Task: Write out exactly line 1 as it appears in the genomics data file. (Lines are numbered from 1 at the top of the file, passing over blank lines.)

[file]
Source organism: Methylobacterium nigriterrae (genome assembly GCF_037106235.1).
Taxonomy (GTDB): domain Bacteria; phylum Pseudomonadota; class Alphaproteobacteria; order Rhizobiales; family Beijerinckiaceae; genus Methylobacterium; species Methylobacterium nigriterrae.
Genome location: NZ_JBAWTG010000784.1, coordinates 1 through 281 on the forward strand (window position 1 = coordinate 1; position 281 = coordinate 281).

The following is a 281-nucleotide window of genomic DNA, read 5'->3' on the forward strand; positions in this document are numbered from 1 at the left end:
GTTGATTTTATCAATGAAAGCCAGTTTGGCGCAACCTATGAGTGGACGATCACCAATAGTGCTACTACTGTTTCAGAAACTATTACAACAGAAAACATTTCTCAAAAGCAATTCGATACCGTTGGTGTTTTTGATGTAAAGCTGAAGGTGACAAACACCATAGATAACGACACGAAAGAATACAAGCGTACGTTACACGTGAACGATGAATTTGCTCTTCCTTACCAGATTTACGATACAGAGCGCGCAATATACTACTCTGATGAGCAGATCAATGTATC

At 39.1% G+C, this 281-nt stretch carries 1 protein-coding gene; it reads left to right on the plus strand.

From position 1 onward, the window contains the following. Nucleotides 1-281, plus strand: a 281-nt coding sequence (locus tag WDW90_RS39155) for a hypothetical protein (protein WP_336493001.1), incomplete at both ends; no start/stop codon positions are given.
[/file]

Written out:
Source organism: Methylobacterium nigriterrae (genome assembly GCF_037106235.1).